Nero made no use of Racine's Britannicus, the first sign of Racine's influence coming in John Crowne's Andromache (Duke's, August 1674). Crowne claims simply to have turned into prose the verse translation of a young gentleman, and writes slightingly of Racine's play, claiming that English taste has matured since the ‘times, when the Cid[,] Heraclius, and other French Playes met such applause’ (sig. [A3]). The chief alterations are mechanical: the breaking up of long speeches, and the staging of Pyrrhus' murder (merely narrated in Racine). The ‘parricide’ of the original (v. iii. 1534) becomes, still topically, ‘regicide’ (v, p. 44), and Andromache leaves at the end for a life of wandering exile. In these minor details, we see traces of the great concerns of the early Restoration: the killing of the King, the descent into the wilderness. But they are here merely instinctive tics.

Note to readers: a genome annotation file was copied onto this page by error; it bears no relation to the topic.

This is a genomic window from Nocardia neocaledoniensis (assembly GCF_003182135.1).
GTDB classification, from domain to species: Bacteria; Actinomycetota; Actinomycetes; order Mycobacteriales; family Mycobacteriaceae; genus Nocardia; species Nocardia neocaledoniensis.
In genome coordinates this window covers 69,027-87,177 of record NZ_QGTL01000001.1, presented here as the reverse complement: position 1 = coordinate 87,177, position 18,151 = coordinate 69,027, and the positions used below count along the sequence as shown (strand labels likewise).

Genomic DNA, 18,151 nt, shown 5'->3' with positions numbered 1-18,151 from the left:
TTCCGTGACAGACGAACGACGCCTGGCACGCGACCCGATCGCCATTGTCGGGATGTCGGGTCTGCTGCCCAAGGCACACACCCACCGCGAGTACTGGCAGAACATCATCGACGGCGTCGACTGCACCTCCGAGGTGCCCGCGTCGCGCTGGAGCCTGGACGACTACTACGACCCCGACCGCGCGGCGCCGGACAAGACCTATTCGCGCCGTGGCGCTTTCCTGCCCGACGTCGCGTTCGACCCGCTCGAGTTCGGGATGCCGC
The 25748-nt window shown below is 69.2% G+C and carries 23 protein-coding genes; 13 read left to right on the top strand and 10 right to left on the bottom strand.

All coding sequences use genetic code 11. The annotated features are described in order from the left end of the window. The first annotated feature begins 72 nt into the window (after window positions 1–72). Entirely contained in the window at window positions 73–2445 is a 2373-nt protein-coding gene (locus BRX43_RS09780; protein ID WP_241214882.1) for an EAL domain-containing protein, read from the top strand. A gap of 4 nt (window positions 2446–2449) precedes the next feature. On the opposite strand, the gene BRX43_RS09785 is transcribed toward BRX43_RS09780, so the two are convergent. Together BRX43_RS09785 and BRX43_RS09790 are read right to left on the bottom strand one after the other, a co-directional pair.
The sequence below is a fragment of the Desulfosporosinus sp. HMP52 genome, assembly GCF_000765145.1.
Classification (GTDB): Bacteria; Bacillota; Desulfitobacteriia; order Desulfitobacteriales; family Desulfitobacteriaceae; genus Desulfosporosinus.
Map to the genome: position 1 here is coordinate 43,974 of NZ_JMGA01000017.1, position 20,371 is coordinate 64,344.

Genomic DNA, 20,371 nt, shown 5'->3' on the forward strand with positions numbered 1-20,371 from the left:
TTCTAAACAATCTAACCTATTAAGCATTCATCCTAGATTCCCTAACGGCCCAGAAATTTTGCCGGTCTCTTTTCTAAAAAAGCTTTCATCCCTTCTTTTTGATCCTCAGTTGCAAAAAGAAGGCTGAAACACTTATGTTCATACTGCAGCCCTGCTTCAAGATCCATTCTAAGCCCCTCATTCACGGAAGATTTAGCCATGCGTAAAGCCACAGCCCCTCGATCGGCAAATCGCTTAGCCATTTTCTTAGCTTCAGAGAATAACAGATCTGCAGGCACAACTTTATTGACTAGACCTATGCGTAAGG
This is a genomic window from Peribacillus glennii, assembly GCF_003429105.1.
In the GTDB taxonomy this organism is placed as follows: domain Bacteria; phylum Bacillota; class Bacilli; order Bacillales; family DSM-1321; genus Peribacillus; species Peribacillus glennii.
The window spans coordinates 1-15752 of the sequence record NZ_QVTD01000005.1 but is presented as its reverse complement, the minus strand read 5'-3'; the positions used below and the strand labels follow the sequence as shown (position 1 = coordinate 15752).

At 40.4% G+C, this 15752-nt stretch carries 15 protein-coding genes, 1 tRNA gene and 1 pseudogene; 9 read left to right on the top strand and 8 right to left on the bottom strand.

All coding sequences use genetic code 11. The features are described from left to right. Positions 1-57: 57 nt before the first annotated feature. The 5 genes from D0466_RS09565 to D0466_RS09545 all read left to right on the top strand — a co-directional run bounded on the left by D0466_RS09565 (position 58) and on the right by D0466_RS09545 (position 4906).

By contrast, Henry Neville Payne's The Siege of Constantinople (Duke's, by November 1674) is brimming with detailed topicality, and is the first of many tragedies to respond specifically to the crises that threatened the monarchy in the years following James's public declaration of his Catholicism.24 A villainous Chancellor (Shaftesbury) undermines a weak king's faith in his loyal brother, and promotes a disastrous war in which he secretly favours the enemy. False allies (Rome in the play, France in actuality) treacherously withhold promised aid, and a foreign general (Justiniano, Schomberg) is called in to no purpose. The play is a Conquest of Granada in reverse, with a Christian outpost falling to Islam, its king killed, his brother turned into the client ruler of a foreign, if benevolent, despotism. There is also an equivalent to Almanzor, (p. 97 ) the ranting Justiniano, though he is a mere miles gloriosus, not a disturbing image of the incompleteness of civilization.